The avoidant child may grow into the friend who stays on the periphery of your social friend-scape. Having been wounded deeply through personal relationships early in life, they may be hesitant to seek out close relationships as an adult. The expression “once burned, twice shy” is an apt description of the friendship-avoidant adult. Although they may long deeply to be a part of the group, have a close and intimate best friend, and be present and available for others, they may have no idea how to achieve these goals. They can be that “on-and-off-again” friend whose dependability and sense of empathy seem a bit spotty.
Developing a disorganized attachment style in childhood can produce a friend who seems to be always on their guard, afraid to fully trust, and ready to spring into action or retreat if threatened. It has even been suggested that a person who internalizes this style of attachment may spend their energy creating chaos and dysfunction in their adult relationships, as this is what is most familiar to them (Siegel D. And Solomon, 2003).
Thus, the potential for bringing “toxicity” into a current friendship may be predicated by someone’s earliest experiences in one-on-one relationships. Here are some suggestions for responding to those friends who you’d prefer to keep around, but who may be sabotaging your relationships without even realizing it:
Ambivalent Friends: Verbally affirm to your friend that you’re there for them, and that when a relationship is healthy and two-sided, behaviors such as clinging to you or trying to ingratiate themselves to you just aren’t helpful or necessary. Remind them of the times you’ve been there for them, and let them know that everyone needs some space if a relationship is going to thrive. Letting them know that you don’t need someone to “rescue” you may also be helpful if they try to create situations where you need “rescuing.”
Avoidant Friends: It may be hard to have “difficult conversations” with this type of friend. Fearful of being let down or let go, this friend may have a really tough time receiving and learning from honest and constructive feedback. Giving them positive feedback about what is “right” with the friendship first may make it easier to broach the subject of what is “off” in the relationship.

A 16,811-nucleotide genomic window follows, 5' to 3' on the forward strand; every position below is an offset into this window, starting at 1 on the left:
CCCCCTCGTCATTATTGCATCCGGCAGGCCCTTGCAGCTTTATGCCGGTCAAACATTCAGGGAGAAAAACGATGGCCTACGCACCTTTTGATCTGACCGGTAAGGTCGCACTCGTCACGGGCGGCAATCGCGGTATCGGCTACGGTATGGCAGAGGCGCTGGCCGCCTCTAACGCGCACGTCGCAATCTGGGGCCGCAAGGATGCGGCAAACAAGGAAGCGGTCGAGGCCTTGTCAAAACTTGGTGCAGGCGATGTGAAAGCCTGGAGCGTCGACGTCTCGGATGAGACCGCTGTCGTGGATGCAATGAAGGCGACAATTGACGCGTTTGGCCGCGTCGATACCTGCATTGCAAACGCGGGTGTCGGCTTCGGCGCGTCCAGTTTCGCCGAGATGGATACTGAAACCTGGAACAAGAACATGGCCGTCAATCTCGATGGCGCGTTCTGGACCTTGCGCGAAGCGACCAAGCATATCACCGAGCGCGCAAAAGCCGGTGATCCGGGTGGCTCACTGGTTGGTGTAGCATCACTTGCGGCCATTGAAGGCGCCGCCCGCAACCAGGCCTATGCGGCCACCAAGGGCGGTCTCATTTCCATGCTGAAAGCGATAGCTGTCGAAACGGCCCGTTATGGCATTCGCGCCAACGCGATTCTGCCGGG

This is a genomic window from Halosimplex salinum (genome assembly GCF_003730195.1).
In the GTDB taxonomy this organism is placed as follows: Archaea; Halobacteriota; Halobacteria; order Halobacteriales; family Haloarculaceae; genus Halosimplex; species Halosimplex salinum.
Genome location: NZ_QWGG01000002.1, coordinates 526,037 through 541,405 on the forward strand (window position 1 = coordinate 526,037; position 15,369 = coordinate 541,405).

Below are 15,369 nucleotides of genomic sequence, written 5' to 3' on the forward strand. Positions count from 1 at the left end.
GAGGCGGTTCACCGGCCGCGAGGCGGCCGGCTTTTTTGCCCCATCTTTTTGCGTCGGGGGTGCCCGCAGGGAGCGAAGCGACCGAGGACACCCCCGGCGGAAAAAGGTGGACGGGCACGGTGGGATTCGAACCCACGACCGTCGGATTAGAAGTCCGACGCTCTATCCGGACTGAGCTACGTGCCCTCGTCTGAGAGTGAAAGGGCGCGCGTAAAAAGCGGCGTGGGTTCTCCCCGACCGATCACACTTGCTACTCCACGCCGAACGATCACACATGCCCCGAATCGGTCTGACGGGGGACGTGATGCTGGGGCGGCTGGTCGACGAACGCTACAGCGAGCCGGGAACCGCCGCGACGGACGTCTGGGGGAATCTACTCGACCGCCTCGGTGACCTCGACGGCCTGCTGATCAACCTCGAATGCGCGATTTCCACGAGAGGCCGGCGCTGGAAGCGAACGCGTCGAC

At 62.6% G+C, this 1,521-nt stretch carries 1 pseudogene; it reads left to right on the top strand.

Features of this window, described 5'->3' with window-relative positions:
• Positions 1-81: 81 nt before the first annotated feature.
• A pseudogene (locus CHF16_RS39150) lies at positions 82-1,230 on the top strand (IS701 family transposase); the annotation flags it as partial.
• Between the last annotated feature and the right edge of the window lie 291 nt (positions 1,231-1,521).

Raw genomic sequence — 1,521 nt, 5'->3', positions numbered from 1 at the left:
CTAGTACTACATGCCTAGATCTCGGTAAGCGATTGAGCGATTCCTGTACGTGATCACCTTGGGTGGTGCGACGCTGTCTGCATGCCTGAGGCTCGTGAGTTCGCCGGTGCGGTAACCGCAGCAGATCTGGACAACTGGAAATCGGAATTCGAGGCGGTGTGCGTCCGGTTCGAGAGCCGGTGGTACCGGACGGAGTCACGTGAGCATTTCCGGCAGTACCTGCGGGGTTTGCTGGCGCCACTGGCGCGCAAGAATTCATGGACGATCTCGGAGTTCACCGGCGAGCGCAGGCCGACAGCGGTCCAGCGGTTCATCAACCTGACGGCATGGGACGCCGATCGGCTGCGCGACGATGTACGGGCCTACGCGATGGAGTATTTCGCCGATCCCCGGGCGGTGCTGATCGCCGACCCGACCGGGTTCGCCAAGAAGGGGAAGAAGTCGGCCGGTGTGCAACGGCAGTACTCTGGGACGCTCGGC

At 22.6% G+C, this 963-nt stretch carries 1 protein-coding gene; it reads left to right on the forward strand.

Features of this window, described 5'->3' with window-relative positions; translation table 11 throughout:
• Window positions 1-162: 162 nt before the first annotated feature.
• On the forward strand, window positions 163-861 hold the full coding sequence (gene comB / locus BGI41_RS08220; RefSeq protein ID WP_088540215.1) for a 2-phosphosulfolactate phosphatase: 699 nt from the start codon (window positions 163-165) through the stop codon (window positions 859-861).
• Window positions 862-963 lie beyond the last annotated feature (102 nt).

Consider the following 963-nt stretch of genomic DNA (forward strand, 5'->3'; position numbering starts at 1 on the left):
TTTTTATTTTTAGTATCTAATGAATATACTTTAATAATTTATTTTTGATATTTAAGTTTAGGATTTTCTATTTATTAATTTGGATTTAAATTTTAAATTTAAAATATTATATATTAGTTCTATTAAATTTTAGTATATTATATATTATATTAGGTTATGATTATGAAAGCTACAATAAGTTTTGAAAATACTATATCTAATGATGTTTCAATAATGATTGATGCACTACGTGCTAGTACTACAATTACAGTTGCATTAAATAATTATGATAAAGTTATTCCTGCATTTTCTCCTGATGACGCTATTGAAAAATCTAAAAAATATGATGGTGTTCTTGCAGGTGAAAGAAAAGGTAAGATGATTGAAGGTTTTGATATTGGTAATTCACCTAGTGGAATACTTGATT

Disorganized Friends: This can be the most challenging friendship to maintain! Unskilled in healthy relationships, this friend relies on a variety of engagement behaviors that range from disappearing from your friend-scape when you need them to creating crisis after crisis to keep you running to their rescue. Letting this friend know that you’re worn out by their unpredictability may result in anything from a vanishing act to a new drama that has you cast as the hero. If it’s a friend you feel honor bound to keep, lower your expectations and enjoy it when the relationship feels like a normal friendship.
Ainsworth, M. D. S., Blehar, M. C., Waters, E., & Wall, S. (1978). Patterns of attachment: A psychological study of the strange situation. Hillsdale, NJ: Earlbaum.
Ogden, P., Minton, K., & Pain, C. (2006). Trauma and the body. New York: W.W. Norton & Co.
Siegel D. And Solomon D. (2003). Healing trauma: Attachment, mind, body, and brain. New York: Norton Publishing Group.
Snyder, R., Shapiro, S., & Treleaven, D. (2012). Attachment Theory and mindfulness. Journal of Child & Family Studies, 21(5), 709-717.